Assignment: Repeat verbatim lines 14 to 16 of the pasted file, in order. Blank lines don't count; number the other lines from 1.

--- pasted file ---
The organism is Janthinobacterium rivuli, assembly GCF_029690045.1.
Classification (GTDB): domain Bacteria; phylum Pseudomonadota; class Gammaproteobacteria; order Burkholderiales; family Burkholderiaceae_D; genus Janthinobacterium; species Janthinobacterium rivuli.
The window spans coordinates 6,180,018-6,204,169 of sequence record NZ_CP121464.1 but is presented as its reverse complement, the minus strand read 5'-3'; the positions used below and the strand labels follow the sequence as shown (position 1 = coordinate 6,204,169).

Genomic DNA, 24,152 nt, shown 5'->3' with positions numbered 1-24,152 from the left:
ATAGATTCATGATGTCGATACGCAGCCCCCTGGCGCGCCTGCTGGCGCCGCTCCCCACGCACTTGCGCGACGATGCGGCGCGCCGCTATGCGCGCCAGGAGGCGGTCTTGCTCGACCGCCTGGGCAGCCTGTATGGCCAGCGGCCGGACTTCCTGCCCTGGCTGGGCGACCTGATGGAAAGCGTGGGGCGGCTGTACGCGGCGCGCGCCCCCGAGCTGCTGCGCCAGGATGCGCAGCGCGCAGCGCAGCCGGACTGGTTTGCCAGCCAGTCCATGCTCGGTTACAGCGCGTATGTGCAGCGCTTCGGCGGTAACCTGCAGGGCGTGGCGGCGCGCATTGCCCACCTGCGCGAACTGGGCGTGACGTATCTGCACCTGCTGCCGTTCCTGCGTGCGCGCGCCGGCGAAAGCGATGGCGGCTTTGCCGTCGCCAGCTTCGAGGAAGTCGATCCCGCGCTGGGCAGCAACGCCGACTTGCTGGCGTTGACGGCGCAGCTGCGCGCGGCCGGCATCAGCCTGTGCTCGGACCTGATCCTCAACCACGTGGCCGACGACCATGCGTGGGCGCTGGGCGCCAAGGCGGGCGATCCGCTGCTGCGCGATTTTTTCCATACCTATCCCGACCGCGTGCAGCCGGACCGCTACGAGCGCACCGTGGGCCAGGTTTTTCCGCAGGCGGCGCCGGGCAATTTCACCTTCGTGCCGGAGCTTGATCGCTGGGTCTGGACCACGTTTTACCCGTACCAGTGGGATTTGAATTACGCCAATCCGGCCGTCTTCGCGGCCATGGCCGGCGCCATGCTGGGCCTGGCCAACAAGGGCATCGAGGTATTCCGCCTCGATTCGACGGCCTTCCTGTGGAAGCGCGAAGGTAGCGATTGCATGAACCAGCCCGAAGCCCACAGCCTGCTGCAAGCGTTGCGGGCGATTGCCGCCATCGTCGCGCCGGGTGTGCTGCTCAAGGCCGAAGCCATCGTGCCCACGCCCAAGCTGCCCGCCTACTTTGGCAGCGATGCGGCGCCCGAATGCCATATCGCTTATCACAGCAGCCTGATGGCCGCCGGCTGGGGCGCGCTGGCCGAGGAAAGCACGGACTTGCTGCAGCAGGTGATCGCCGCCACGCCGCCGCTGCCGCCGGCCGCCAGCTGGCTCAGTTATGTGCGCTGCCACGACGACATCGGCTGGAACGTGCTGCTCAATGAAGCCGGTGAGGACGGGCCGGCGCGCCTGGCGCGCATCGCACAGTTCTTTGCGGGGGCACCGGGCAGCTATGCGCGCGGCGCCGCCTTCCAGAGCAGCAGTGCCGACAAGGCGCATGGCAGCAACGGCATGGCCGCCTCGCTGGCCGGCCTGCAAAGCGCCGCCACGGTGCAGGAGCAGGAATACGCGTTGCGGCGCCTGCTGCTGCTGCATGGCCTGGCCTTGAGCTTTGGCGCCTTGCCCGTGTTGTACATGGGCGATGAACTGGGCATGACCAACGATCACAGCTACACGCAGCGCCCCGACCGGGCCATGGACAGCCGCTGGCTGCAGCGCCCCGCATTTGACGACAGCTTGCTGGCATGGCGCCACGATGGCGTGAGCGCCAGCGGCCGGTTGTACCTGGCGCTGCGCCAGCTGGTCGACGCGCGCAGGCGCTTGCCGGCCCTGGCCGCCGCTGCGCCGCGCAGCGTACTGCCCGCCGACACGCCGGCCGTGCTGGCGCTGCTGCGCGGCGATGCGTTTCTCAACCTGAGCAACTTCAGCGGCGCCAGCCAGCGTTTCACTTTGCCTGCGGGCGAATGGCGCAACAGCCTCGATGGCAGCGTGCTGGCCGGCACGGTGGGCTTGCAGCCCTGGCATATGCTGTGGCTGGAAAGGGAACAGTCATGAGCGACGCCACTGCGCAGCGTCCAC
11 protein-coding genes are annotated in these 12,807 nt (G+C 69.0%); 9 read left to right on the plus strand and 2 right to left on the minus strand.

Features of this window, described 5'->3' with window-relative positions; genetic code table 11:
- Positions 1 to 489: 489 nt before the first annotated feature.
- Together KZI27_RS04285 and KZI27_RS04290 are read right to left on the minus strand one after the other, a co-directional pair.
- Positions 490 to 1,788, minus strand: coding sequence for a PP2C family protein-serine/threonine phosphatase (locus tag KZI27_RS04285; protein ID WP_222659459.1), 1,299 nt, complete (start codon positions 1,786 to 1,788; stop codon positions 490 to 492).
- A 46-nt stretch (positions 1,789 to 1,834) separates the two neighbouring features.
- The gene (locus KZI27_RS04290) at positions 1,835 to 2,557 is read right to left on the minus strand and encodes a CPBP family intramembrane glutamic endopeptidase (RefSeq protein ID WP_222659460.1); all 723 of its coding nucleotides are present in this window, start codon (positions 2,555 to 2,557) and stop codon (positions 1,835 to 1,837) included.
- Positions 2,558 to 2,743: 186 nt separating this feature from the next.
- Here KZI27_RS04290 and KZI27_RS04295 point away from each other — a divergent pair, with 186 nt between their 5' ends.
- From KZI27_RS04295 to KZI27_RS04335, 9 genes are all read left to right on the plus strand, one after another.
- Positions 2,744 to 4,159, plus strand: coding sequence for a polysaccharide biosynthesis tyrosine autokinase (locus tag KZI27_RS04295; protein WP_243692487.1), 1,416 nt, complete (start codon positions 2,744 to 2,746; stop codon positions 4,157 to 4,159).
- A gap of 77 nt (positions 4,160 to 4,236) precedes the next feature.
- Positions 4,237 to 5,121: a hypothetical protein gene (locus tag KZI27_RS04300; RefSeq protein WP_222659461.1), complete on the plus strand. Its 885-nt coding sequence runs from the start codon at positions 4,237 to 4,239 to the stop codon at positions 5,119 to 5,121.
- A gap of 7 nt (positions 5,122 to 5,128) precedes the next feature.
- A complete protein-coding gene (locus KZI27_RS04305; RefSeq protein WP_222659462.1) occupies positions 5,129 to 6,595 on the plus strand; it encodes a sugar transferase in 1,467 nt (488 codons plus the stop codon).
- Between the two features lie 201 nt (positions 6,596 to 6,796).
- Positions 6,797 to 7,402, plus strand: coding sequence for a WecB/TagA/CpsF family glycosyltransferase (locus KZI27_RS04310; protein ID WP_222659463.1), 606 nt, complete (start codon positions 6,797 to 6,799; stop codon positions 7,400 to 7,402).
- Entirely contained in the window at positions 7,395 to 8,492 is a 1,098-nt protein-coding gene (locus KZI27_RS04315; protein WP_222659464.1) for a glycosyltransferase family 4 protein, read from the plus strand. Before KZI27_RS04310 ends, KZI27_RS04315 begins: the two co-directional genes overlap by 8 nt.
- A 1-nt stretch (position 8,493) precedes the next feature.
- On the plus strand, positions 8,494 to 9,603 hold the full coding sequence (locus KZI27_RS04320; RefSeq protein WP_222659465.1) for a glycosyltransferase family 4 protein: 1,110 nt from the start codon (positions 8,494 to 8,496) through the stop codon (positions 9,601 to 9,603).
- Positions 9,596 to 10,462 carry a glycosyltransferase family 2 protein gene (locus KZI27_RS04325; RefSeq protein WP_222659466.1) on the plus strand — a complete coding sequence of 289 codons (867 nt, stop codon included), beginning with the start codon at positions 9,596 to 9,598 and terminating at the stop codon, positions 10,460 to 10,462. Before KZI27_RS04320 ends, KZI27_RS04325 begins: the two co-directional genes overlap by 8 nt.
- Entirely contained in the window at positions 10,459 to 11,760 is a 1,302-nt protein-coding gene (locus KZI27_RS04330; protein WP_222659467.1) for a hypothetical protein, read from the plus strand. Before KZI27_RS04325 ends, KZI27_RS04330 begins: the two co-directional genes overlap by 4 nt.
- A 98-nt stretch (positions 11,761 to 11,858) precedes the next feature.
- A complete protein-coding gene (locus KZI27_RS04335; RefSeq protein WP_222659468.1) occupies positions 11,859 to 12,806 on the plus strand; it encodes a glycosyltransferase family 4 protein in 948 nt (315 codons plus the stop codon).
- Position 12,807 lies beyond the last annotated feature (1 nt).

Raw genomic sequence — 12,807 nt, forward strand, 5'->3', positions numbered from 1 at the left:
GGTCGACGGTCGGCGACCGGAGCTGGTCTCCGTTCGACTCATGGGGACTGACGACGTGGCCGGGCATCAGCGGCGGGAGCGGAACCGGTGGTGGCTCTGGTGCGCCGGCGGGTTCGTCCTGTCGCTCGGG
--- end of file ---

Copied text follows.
- Here KZI27_RS04290 and KZI27_RS04295 point away from each other — a divergent pair, with 186 nt between their 5' ends.
- From KZI27_RS04295 to KZI27_RS04335, 9 genes are all read left to right on the plus strand, one after another.
- Positions 2,744 to 4,159, plus strand: coding sequence for a polysaccharide biosynthesis tyrosine autokinase (locus tag KZI27_RS04295; protein WP_243692487.1), 1,416 nt, complete (start codon positions 2,744 to 2,746; stop codon positions 4,157 to 4,159).